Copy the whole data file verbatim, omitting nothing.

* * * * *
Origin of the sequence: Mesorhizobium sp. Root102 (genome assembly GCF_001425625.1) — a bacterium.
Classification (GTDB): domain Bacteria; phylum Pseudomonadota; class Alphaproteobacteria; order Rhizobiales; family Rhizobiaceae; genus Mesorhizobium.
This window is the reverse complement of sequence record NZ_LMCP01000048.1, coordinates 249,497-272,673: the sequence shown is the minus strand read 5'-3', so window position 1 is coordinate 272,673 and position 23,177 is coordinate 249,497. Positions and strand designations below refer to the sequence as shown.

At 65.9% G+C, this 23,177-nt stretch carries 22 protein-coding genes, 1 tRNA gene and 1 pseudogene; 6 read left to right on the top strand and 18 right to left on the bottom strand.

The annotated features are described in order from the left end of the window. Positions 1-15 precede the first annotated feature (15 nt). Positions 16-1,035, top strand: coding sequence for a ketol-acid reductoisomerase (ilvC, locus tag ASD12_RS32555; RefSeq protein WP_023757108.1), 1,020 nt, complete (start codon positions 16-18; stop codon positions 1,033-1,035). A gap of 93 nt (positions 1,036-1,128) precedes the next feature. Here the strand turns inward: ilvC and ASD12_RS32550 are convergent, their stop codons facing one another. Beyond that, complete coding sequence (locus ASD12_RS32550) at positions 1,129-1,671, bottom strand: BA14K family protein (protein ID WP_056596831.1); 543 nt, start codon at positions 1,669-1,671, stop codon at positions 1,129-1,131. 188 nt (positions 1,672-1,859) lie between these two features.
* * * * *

Origin of the sequence: Mesorhizobium sp. Root102 (genome assembly GCF_001425625.1) — a bacterium.
Classification (GTDB): domain Bacteria; phylum Pseudomonadota; class Alphaproteobacteria; order Rhizobiales; family Rhizobiaceae; genus Mesorhizobium.
This window is the reverse complement of sequence record NZ_LMCP01000048.1, coordinates 249,497-272,673: the sequence shown is the minus strand read 5'-3', so window position 1 is coordinate 272,673 and position 23,177 is coordinate 249,497. Positions and strand designations below refer to the sequence as shown.

At 65.9% G+C, this 23,177-nt stretch carries 22 protein-coding genes, 1 tRNA gene and 1 pseudogene; 6 read left to right on the top strand and 18 right to left on the bottom strand.

The annotated features are described in order from the left end of the window. Positions 1-15 precede the first annotated feature (15 nt). Positions 16-1,035, top strand: coding sequence for a ketol-acid reductoisomerase (ilvC, locus tag ASD12_RS32555; RefSeq protein WP_023757108.1), 1,020 nt, complete (start codon positions 16-18; stop codon positions 1,033-1,035). A gap of 93 nt (positions 1,036-1,128) precedes the next feature. Here the strand turns inward: ilvC and ASD12_RS32550 are convergent, their stop codons facing one another. Beyond that, complete coding sequence (locus ASD12_RS32550) at positions 1,129-1,671, bottom strand: BA14K family protein (protein ID WP_056596831.1); 543 nt, start codon at positions 1,669-1,671, stop codon at positions 1,129-1,131. 188 nt (positions 1,672-1,859) lie between these two features.